Todd Sharp Amplifiers Unveils JOAT Combo

The 1x12 combo mirrors the original JOAT direct-coupled, open-loop amplifier design.

Nashville, TN (June 7, 2017) -- Todd Sharp Amplifiers introduces a new combo version of their highly acclaimed JOAT Guitar Amplifier. Launched in Feb. 2016 by renowned guitarist Todd Sharp, the amp has generated an A-list clientele, rave reviews, and a Guitar Player Editors’ Pick Award, the highest honor from the publication.

The flagship JOAT (Jack Of All Tone) series amplifiers, available in 20, 30 and 45 watt configurations with reverb/tremolo and matched 2x12 cabinets, offer a unique approach to vacuum tube guitar amplification. There is no tone stack (conventional bass, mid, treble controls), nor the loss that comes with a conventional tone stack. “It’s all tone, but you can take some away if you like,” Sharp says. The JOAT circuit employs a unique approach to gain and tone architecture.

The all-new, just released, 12” JOAT combo mirrors the original JOAT direct-coupled, open-loop amplifier design. Features: single-coil/humbucking tailored Inputs, three-position bite switch, volume, rotary selectable attitude, low and high cut, and Sharp’s unique tremolo circuit. The debut combo will feature an EL84 output stage at 20 watts into a custom 12” Alnico speaker.

Additional output tube and power options will follow later in the year.

Sharp will be exhibiting at Summer NAMM booth 1255 (July 13 – 15) in Nashville, and at the LA Amp Show rooms 181/183 in Los Angeles (Sep 30 – Oct 1).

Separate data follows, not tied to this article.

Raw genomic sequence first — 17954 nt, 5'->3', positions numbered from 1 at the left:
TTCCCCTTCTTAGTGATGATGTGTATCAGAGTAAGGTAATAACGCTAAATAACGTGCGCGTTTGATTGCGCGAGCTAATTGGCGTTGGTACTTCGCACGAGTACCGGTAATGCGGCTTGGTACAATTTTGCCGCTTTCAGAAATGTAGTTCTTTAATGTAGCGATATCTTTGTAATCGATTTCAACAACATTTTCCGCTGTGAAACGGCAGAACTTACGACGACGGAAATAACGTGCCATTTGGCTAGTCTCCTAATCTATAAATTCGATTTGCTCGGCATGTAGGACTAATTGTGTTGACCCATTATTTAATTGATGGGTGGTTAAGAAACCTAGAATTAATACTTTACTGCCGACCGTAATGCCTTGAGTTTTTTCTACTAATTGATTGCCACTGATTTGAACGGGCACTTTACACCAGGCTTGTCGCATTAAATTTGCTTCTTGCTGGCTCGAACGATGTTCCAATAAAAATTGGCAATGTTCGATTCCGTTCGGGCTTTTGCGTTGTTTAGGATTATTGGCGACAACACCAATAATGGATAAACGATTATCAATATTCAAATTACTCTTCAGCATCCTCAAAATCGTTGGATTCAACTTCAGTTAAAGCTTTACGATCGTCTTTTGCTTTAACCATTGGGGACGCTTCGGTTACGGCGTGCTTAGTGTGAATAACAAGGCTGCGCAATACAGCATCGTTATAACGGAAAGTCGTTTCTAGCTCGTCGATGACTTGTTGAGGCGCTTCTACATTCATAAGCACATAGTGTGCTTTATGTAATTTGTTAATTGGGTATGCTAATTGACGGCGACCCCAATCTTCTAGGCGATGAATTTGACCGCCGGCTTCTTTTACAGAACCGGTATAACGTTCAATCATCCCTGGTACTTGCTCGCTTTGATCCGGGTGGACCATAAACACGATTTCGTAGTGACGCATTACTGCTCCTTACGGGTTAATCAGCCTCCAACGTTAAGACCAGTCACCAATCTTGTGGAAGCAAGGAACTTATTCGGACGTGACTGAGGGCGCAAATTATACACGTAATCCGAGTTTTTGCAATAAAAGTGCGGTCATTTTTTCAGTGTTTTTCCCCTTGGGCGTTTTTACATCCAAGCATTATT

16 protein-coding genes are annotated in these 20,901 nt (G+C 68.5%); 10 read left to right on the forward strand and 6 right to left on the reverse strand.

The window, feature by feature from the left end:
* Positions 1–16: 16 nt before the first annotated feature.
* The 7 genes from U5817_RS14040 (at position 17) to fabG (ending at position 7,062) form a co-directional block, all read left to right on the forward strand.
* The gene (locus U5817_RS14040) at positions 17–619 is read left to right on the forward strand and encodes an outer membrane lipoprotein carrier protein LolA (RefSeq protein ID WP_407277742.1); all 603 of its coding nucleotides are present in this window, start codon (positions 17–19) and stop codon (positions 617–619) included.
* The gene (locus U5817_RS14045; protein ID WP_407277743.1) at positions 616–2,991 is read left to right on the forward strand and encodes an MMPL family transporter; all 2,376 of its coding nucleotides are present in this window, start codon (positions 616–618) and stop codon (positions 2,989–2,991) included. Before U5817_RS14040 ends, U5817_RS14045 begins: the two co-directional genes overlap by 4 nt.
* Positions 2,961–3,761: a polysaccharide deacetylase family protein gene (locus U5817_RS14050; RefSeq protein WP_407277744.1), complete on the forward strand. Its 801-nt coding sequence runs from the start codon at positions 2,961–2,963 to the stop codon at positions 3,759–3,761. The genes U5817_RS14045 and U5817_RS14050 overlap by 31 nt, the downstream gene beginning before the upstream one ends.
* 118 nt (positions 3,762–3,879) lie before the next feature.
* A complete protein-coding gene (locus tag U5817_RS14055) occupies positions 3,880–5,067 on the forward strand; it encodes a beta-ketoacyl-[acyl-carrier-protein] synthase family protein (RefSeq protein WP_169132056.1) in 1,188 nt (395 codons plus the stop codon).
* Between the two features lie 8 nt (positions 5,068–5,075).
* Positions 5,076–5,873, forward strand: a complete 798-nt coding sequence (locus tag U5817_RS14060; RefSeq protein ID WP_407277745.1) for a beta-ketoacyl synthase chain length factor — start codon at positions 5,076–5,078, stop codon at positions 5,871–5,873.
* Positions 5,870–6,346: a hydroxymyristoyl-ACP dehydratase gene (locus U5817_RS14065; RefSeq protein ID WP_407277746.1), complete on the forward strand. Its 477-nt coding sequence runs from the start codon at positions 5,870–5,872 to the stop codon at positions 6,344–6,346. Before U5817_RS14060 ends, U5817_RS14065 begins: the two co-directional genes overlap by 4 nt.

For more information:
Todd Sharp Amps

Rig Rundown: Adam Shoenfeld

Whether in the studio or on his solo gigs, the Nashville session-guitar star holds a lotta cards, with guitars and amps for everything he’s dealt.

Adam Shoenfeld has helped shape the tone of modern country guitar. How? Well, the Nashville-based session star, producer, and frontman has played on hundreds of albums and 45 No. 1 country hits, starting with Jason Aldean’s “Hicktown,” since 2005. Plus, he’s found time for several bands of his own as well as the first studio album under his own name, All the Birds Sing, which drops January 28.

Read More Show less

Diatonic sequences are powerful tools. Here’s how to use them wisely.

Advanced

Beginner

• Understand how to map out the neck in seven positions.
• Learn to combine legato and picking to create long phrases.
• Develop a smooth attack—even at high speeds.

{u'media': u'[rebelmouse-document-pdf 13574 site_id=20368559 original_filename="7Shred-Jan22.pdf"]', u'file_original_url': u'https://roar-assets-auto.rbl.ms/documents/13574/7Shred-Jan22.pdf', u'type': u'pdf', u'id': 13574, u'media_html': u'7Shred-Jan22.pdf'}
Knowing how to function in different keys is crucial to improvising in any context. One path to fretboard mastery is learning how to move through positions across the neck. Even something as simple as a three-note-per-string major scale can offer loads of options when it’s time to step up and rip. I’m going to outline seven technical sequences, each one focusing on a position of a diatonic major scale. This should provide a fun workout for the fingers and hopefully inspire a few licks of your own.
Read More Show less
x